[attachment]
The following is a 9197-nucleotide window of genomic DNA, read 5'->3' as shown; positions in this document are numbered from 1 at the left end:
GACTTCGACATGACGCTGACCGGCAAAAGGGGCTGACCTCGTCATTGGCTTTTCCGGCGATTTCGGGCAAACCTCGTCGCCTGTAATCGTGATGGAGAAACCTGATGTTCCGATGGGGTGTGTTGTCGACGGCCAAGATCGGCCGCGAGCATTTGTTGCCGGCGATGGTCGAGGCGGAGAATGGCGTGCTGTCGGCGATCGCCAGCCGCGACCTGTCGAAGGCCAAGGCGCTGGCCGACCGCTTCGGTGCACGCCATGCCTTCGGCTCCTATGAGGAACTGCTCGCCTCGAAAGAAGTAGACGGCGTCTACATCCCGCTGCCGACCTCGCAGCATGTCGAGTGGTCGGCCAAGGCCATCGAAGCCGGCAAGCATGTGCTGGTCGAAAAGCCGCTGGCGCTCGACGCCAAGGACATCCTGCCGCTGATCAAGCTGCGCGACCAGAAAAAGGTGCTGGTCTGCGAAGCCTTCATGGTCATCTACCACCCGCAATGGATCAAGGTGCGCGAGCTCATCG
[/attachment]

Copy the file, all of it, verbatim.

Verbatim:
The following is a 9197-nucleotide window of genomic DNA, read 5'->3' as shown; positions in this document are numbered from 1 at the left end:
GACTTCGACATGACGCTGACCGGCAAAAGGGGCTGACCTCGTCATTGGCTTTTCCGGCGATTTCGGGCAAACCTCGTCGCCTGTAATCGTGATGGAGAAACCTGATGTTCCGATGGGGTGTGTTGTCGACGGCCAAGATCGGCCGCGAGCATTTGTTGCCGGCGATGGTCGAGGCGGAGAATGGCGTGCTGTCGGCGATCGCCAGCCGCGACCTGTCGAAGGCCAAGGCGCTGGCCGACCGCTTCGGTGCACGCCATGCCTTCGGCTCCTATGAGGAACTGCTCGCCTCGAAAGAAGTAGACGGCGTCTACATCCCGCTGCCGACCTCGCAGCATGTCGAGTGGTCGGCCAAGGCCATCGAAGCCGGCAAGCATGTGCTGGTCGAAAAGCCGCTGGCGCTCGACGCCAAGGACATCCTGCCGCTGATCAAGCTGCGCGACCAGAAAAAGGTGCTGGTCTGCGAAGCCTTCATGGTCATCTACCACCCGCAATGGATCAAGGTGCGCGAGCTCATCG